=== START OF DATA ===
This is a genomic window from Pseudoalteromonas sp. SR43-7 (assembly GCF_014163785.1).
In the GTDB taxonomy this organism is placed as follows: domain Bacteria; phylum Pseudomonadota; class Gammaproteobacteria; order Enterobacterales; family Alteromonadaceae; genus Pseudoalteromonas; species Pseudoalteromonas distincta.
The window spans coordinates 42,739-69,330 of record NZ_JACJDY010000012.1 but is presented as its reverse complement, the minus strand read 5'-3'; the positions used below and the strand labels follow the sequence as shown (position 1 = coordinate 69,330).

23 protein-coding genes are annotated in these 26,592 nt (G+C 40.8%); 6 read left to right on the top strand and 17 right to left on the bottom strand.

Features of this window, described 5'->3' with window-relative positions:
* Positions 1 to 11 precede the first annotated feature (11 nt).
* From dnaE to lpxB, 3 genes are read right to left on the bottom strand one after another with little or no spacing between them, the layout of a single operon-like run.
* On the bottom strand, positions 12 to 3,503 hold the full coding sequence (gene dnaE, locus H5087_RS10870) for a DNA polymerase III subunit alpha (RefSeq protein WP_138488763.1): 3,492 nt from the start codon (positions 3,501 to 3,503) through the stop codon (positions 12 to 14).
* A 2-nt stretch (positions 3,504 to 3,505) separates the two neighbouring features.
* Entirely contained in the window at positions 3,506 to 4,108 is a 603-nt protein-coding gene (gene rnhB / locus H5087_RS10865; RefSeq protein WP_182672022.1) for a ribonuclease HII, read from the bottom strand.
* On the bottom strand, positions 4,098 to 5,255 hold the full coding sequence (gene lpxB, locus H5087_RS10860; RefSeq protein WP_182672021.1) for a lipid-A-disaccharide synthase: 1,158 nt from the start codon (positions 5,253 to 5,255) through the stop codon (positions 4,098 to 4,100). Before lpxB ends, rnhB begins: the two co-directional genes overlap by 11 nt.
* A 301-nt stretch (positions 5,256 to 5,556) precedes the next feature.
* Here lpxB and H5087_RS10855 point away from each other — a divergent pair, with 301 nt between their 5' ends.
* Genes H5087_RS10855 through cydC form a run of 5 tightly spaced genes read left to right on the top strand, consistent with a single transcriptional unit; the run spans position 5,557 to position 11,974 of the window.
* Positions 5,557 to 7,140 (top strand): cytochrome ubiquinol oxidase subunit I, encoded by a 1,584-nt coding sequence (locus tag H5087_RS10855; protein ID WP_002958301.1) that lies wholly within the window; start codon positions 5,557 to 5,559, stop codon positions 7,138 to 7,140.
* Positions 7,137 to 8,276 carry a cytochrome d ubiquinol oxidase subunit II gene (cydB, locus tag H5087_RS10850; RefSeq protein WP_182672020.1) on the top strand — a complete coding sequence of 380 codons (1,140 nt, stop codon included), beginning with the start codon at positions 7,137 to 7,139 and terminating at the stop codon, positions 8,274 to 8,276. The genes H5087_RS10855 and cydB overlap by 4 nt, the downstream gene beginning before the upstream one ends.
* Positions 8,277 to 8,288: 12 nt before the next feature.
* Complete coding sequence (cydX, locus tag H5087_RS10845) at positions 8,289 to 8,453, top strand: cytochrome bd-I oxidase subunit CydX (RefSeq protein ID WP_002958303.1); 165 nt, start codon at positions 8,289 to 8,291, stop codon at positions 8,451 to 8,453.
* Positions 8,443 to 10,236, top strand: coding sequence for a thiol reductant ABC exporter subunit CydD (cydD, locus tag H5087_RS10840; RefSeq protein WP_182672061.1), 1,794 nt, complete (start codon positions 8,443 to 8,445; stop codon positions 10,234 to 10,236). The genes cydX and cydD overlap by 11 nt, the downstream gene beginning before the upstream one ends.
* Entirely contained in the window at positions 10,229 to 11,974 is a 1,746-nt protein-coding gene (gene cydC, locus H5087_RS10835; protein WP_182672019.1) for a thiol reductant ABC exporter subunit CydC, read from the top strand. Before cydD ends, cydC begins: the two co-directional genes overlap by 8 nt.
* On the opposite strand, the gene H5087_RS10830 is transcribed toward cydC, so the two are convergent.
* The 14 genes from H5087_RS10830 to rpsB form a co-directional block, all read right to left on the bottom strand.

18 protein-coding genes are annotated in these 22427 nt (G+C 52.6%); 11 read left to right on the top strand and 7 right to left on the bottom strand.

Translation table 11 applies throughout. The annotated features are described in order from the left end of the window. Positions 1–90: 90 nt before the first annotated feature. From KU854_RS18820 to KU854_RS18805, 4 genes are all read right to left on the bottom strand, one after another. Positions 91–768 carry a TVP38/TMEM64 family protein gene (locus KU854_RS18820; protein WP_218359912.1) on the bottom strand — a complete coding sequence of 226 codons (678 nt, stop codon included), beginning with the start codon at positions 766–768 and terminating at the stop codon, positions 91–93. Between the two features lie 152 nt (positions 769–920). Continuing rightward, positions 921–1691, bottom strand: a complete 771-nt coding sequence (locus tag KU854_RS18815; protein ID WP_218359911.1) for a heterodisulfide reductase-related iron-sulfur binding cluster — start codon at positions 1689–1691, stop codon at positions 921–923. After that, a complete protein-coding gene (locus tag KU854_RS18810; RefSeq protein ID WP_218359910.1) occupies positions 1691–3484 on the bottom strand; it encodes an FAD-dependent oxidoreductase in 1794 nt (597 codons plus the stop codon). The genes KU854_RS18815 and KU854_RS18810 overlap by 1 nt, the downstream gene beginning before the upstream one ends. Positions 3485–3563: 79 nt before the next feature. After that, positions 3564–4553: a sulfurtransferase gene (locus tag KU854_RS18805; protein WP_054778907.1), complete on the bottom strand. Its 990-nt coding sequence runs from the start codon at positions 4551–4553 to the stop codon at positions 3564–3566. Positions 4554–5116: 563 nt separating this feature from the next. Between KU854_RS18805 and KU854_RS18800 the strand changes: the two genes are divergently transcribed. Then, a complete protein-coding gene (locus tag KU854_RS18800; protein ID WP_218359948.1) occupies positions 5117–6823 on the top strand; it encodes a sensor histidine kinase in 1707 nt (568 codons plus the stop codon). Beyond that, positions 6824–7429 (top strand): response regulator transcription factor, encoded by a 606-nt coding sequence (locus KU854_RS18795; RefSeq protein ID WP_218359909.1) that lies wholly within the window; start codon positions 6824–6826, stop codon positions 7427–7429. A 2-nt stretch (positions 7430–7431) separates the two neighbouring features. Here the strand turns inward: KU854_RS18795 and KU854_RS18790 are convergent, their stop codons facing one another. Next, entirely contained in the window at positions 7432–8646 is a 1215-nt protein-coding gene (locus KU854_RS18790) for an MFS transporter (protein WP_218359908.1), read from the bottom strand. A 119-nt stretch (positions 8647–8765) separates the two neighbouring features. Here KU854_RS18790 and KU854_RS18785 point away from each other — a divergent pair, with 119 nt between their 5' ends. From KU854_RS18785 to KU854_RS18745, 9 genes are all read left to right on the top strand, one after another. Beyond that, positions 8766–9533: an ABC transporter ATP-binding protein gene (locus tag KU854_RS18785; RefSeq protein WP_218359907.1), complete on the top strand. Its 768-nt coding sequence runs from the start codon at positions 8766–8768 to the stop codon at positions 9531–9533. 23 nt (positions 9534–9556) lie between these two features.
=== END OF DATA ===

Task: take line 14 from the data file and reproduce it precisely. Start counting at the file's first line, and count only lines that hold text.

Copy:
* Genes H5087_RS10855 through cydC form a run of 5 tightly spaced genes read left to right on the top strand, consistent with a single transcriptional unit; the run spans position 5,557 to position 11,974 of the window.